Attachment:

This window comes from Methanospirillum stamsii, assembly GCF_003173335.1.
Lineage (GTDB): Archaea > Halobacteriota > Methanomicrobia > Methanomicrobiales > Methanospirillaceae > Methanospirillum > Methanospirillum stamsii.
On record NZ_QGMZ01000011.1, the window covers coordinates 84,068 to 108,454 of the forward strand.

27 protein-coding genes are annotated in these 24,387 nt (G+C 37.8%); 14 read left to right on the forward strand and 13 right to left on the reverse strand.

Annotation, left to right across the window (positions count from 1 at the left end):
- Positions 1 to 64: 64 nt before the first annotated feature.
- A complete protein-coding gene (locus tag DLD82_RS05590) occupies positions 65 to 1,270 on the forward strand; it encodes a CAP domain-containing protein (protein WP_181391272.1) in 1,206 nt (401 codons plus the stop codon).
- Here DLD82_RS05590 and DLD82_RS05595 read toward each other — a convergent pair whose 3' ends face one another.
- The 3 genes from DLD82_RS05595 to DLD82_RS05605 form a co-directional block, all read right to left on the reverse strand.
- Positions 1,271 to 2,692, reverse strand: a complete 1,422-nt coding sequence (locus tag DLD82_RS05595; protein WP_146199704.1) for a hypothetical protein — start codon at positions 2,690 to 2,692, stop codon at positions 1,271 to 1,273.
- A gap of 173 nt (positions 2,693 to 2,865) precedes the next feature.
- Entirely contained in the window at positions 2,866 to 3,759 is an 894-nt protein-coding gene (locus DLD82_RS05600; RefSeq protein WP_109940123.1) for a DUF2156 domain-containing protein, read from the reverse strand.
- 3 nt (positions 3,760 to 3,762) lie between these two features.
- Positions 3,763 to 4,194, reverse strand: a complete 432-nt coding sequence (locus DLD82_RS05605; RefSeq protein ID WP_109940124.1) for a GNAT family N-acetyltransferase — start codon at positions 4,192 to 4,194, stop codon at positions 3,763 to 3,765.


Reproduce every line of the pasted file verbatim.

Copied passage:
This window comes from Methanospirillum stamsii, assembly GCF_003173335.1.
Lineage (GTDB): Archaea > Halobacteriota > Methanomicrobia > Methanomicrobiales > Methanospirillaceae > Methanospirillum > Methanospirillum stamsii.
On record NZ_QGMZ01000011.1, the window covers coordinates 84,068 to 108,454 of the forward strand.

27 protein-coding genes are annotated in these 24,387 nt (G+C 37.8%); 14 read left to right on the forward strand and 13 right to left on the reverse strand.

Annotation, left to right across the window (positions count from 1 at the left end):
- Positions 1 to 64: 64 nt before the first annotated feature.
- A complete protein-coding gene (locus tag DLD82_RS05590) occupies positions 65 to 1,270 on the forward strand; it encodes a CAP domain-containing protein (protein WP_181391272.1) in 1,206 nt (401 codons plus the stop codon).
- Here DLD82_RS05590 and DLD82_RS05595 read toward each other — a convergent pair whose 3' ends face one another.
- The 3 genes from DLD82_RS05595 to DLD82_RS05605 form a co-directional block, all read right to left on the reverse strand.
- Positions 1,271 to 2,692, reverse strand: a complete 1,422-nt coding sequence (locus tag DLD82_RS05595; protein WP_146199704.1) for a hypothetical protein — start codon at positions 2,690 to 2,692, stop codon at positions 1,271 to 1,273.
- A gap of 173 nt (positions 2,693 to 2,865) precedes the next feature.
- Entirely contained in the window at positions 2,866 to 3,759 is an 894-nt protein-coding gene (locus DLD82_RS05600; RefSeq protein WP_109940123.1) for a DUF2156 domain-containing protein, read from the reverse strand.
- 3 nt (positions 3,760 to 3,762) lie between these two features.
- Positions 3,763 to 4,194, reverse strand: a complete 432-nt coding sequence (locus DLD82_RS05605; RefSeq protein ID WP_109940124.1) for a GNAT family N-acetyltransferase — start codon at positions 4,192 to 4,194, stop codon at positions 3,763 to 3,765.